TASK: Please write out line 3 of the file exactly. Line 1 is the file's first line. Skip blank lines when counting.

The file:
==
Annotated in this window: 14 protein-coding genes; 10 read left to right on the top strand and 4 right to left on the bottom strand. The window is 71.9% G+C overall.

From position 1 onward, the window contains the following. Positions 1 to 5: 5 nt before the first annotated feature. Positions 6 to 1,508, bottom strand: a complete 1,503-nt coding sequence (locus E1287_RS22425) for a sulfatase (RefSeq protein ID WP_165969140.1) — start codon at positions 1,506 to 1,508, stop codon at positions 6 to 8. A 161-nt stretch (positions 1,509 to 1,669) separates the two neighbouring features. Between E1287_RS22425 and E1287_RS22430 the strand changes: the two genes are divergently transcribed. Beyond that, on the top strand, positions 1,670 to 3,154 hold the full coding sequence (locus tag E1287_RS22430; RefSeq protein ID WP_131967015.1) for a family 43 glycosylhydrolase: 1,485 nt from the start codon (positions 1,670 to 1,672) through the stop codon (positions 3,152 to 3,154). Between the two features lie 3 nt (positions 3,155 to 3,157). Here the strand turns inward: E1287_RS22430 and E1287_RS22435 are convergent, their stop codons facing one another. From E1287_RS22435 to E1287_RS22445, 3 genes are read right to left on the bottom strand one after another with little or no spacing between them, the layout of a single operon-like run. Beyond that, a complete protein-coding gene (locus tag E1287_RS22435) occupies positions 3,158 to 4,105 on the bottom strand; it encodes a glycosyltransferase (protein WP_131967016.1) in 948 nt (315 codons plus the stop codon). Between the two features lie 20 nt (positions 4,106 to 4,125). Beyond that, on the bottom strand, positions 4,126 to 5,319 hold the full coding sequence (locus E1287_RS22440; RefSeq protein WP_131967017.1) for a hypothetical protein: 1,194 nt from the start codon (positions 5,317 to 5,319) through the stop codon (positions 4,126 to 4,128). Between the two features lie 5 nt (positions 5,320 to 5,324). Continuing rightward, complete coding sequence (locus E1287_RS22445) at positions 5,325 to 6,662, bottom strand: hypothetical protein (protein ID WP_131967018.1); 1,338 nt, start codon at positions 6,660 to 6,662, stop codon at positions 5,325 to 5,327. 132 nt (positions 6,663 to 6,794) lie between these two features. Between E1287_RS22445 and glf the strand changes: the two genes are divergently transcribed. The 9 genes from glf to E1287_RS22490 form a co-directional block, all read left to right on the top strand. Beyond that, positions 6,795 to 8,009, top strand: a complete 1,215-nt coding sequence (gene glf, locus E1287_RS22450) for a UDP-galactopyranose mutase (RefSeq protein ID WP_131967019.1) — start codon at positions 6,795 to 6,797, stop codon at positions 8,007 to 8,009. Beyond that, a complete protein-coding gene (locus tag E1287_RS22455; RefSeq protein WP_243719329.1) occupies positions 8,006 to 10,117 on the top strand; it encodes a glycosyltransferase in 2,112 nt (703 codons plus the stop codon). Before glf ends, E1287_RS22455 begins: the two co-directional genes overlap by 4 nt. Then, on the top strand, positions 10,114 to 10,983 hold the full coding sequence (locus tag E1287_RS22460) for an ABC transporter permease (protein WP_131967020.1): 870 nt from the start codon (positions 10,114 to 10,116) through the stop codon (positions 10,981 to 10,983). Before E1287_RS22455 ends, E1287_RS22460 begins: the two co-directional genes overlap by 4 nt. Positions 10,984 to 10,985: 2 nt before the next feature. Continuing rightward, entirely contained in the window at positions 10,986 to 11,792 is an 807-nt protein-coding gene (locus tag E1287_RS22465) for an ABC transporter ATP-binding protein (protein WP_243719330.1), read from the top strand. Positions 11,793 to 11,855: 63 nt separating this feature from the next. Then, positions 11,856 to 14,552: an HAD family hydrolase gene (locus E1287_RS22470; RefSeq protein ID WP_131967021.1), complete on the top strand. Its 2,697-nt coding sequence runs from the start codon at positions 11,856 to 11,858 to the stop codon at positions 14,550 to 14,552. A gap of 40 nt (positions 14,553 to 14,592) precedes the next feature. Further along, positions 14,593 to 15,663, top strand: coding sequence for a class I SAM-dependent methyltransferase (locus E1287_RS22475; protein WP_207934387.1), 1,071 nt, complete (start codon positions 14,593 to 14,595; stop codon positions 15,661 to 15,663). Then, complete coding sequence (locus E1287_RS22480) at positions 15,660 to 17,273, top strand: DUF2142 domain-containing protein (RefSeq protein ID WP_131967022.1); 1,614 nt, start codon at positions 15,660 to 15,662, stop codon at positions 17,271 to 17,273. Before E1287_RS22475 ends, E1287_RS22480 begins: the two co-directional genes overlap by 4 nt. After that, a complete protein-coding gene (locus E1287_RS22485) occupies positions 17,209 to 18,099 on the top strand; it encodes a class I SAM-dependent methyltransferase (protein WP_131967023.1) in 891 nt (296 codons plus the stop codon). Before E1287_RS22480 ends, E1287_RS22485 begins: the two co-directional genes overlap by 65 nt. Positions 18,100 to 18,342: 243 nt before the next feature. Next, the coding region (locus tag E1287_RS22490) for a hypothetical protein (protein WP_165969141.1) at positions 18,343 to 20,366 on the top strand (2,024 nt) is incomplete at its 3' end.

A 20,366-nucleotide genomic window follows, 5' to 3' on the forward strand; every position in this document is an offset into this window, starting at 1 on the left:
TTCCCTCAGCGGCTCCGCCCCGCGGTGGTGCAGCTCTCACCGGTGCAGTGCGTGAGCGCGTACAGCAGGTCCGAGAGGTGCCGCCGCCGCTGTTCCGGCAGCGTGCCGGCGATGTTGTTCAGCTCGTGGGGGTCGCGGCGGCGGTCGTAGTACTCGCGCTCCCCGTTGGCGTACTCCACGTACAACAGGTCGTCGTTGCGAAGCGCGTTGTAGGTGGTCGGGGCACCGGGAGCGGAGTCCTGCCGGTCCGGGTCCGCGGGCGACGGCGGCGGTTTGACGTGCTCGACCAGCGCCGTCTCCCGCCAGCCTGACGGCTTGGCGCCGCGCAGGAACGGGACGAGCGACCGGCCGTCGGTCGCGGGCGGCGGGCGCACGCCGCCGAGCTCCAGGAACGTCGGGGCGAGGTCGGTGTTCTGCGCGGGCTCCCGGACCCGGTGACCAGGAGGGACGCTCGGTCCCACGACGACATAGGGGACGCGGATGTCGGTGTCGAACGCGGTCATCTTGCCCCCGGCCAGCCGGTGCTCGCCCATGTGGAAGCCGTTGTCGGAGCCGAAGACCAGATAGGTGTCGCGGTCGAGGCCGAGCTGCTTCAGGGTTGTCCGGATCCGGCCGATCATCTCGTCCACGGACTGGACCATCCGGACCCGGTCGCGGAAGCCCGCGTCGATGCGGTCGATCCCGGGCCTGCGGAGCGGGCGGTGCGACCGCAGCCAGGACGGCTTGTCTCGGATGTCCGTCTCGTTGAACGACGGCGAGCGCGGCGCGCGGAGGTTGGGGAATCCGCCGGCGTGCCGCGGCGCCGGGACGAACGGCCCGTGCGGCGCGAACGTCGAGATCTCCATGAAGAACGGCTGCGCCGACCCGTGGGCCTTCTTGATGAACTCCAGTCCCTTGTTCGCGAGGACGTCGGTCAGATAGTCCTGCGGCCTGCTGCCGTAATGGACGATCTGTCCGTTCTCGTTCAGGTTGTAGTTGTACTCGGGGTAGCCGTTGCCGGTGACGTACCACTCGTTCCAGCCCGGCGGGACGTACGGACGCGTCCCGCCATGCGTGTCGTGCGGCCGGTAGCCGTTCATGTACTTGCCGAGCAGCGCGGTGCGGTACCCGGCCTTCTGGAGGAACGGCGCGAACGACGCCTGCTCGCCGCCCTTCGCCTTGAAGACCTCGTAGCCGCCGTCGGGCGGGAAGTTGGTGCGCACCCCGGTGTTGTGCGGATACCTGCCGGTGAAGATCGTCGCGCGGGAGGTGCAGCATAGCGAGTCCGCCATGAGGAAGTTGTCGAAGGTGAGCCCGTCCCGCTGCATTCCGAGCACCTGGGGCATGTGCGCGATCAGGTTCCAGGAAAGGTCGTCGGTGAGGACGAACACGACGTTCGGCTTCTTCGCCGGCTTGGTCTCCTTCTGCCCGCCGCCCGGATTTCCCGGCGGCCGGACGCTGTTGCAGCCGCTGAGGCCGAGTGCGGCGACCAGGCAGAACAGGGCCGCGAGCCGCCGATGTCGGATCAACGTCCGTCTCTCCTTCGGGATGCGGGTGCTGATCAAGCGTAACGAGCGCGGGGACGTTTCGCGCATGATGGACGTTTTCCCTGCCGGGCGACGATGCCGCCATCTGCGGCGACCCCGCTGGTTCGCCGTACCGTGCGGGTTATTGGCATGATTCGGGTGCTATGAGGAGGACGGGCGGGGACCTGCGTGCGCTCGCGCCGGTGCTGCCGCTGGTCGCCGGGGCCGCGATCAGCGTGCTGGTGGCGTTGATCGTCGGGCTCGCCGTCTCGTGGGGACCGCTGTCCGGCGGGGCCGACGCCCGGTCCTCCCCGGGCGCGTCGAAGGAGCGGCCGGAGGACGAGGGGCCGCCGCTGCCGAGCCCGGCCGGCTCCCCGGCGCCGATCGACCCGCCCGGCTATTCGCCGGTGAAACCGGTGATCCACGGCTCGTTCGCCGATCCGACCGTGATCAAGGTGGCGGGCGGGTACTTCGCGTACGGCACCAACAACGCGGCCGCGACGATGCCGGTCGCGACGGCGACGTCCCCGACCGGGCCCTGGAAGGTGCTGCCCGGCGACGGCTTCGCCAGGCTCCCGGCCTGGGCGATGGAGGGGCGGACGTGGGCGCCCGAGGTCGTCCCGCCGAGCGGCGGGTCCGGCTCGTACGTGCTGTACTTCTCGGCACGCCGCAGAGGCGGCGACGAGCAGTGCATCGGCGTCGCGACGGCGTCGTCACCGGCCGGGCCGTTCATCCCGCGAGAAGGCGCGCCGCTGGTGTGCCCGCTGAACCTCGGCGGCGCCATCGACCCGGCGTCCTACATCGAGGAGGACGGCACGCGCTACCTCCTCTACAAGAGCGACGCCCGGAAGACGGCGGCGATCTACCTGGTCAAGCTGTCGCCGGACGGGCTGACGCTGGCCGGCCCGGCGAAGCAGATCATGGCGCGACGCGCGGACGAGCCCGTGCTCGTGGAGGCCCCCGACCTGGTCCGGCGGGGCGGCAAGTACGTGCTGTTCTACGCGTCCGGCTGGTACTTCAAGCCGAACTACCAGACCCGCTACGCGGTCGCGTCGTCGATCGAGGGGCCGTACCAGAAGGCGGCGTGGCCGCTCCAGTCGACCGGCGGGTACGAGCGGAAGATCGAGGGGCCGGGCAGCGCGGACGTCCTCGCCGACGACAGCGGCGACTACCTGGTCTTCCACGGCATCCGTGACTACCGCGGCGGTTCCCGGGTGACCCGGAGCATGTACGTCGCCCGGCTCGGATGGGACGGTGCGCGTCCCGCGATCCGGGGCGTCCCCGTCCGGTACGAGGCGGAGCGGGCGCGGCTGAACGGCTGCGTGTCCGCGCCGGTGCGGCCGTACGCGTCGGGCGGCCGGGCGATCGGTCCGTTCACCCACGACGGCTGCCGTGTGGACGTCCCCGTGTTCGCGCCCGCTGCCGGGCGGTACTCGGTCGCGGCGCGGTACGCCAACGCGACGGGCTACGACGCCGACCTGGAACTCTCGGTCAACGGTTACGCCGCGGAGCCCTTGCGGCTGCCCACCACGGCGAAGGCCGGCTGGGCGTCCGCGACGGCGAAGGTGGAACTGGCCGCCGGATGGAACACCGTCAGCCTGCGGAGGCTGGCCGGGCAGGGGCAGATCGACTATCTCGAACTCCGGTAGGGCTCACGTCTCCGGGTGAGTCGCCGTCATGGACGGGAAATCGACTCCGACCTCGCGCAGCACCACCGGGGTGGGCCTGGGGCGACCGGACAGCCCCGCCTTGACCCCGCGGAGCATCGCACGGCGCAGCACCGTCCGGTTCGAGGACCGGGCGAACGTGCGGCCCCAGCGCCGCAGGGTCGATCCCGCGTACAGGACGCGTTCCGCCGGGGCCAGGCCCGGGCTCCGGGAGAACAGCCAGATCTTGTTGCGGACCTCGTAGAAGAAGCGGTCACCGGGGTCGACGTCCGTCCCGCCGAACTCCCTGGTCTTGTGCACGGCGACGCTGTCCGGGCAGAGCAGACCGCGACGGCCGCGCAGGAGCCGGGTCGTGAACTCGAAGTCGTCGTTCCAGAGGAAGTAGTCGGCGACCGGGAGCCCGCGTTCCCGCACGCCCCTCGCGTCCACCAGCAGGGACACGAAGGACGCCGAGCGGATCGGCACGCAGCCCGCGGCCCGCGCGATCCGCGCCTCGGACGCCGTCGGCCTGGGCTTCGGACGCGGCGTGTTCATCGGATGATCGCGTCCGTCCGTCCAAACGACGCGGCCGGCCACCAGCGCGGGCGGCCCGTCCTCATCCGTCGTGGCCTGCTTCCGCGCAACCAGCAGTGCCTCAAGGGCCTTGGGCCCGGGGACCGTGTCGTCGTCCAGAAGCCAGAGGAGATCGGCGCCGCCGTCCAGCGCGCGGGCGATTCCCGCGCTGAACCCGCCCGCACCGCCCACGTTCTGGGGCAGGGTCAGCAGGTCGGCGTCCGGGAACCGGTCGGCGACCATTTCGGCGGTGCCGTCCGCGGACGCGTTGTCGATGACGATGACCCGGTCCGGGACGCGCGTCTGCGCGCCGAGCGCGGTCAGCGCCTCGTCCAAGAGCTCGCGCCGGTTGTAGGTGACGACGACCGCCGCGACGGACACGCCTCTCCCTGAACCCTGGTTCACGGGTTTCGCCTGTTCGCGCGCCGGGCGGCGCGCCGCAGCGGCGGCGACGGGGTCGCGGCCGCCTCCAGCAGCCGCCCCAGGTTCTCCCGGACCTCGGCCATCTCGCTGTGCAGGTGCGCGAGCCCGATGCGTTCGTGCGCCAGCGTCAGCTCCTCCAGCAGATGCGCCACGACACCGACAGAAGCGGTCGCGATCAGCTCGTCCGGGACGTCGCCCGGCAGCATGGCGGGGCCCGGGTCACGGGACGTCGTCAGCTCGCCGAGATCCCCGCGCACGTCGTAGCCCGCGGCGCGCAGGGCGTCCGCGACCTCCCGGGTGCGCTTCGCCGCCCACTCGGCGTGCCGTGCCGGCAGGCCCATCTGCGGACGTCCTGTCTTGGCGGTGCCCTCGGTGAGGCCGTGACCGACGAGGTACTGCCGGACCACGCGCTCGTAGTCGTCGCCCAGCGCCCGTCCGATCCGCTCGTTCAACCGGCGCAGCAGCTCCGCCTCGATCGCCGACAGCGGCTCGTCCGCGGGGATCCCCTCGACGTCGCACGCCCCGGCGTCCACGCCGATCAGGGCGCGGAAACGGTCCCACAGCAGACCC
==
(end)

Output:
A 20,366-nucleotide genomic window follows, 5' to 3' on the forward strand; every position in this document is an offset into this window, starting at 1 on the left: